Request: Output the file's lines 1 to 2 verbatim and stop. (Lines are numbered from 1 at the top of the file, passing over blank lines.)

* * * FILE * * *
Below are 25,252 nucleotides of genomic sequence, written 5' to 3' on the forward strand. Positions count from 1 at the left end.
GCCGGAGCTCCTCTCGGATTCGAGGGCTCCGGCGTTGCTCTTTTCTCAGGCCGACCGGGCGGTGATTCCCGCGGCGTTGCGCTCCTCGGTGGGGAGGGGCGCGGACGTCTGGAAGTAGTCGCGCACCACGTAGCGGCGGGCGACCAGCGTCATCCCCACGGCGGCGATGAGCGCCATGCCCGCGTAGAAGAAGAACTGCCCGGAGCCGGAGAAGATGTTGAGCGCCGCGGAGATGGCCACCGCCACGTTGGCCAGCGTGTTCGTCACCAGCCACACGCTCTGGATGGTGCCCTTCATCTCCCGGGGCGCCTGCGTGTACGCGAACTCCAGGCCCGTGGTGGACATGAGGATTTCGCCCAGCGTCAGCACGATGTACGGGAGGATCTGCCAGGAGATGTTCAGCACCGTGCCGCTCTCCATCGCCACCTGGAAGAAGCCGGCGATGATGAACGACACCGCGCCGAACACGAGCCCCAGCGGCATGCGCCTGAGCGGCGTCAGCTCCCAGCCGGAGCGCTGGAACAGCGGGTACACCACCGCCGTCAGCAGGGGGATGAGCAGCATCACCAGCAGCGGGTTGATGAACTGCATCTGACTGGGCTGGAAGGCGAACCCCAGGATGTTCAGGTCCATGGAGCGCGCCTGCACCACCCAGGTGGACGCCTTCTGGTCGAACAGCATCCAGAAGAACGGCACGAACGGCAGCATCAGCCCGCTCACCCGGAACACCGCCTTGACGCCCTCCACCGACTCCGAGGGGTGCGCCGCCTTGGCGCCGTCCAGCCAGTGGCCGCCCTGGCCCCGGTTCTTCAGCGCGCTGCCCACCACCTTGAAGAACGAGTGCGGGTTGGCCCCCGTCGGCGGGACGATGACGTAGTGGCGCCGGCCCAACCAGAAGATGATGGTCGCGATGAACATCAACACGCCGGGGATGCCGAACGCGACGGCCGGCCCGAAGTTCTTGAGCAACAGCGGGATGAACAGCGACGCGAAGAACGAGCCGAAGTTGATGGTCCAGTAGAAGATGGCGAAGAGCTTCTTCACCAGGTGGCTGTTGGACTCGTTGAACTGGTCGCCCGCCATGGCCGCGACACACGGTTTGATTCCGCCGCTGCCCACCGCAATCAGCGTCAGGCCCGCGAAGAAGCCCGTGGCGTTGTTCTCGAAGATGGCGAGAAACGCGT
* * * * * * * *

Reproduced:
Below are 25,252 nucleotides of genomic sequence, written 5' to 3' on the forward strand. Positions count from 1 at the left end.
GCCGGAGCTCCTCTCGGATTCGAGGGCTCCGGCGTTGCTCTTTTCTCAGGCCGACCGGGCGGTGATTCCCGCGGCGTTGCGCTCCTCGGTGGGGAGGGGCGCGGACGTCTGGAAGTAGTCGCGCACCACGTAGCGGCGGGCGACCAGCGTCATCCCCACGGCGGCGATGAGCGCCATGCCCGCGTAGAAGAAGAACTGCCCGGAGCCGGAGAAGATGTTGAGCGCCGCGGAGATGGCCACCGCCACGTTGGCCAGCGTGTTCGTCACCAGCCACACGCTCTGGATGGTGCCCTTCATCTCCCGGGGCGCCTGCGTGTACGCGAACTCCAGGCCCGTGGTGGACATGAGGATTTCGCCCAGCGTCAGCACGATGTACGGGAGGATCTGCCAGGAGATGTTCAGCACCGTGCCGCTCTCCATCGCCACCTGGAAGAAGCCGGCGATGATGAACGACACCGCGCCGAACACGAGCCCCAGCGGCATGCGCCTGAGCGGCGTCAGCTCCCAGCCGGAGCGCTGGAACAGCGGGTACACCACCGCCGTCAGCAGGGGGATGAGCAGCATCACCAGCAGCGGGTTGATGAACTGCATCTGACTGGGCTGGAAGGCGAACCCCAGGATGTTCAGGTCCATGGAGCGCGCCTGCACCACCCAGGTGGACGCCTTCTGGTCGAACAGCATCCAGAAGAACGGCACGAACGGCAGCATCAGCCCGCTCACCCGGAACACCGCCTTGACGCCCTCCACCGACTCCGAGGGGTGCGCCGCCTTGGCGCCGTCCAGCCAGTGGCCGCCCTGGCCCCGGTTCTTCAGCGCGCTGCCCACCACCTTGAAGAACGAGTGCGGGTTGGCCCCCGTCGGCGGGACGATGACGTAGTGGCGCCGGCCCAACCAGAAGATGATGGTCGCGATGAACATCAACACGCCGGGGATGCCGAACGCGACGGCCGGCCCGAAGTTCTTGAGCAACAGCGGGATGAACAGCGACGCGAAGAACGAGCCGAAGTTGATGGTCCAGTAGAAGATGGCGAAGAGCTTCTTCACCAGGTGGCTGTTGGACTCGTTGAACTGGTCGCCCGCCATGGCCGCGACACACGGTTTGATTCCGCCGCTGCCCACCGCAATCAGCGTCAGGCCCGCGAAGAAGCCCGTGGCGTTGTTCTCGAAGATGGCGAGAAACGCGT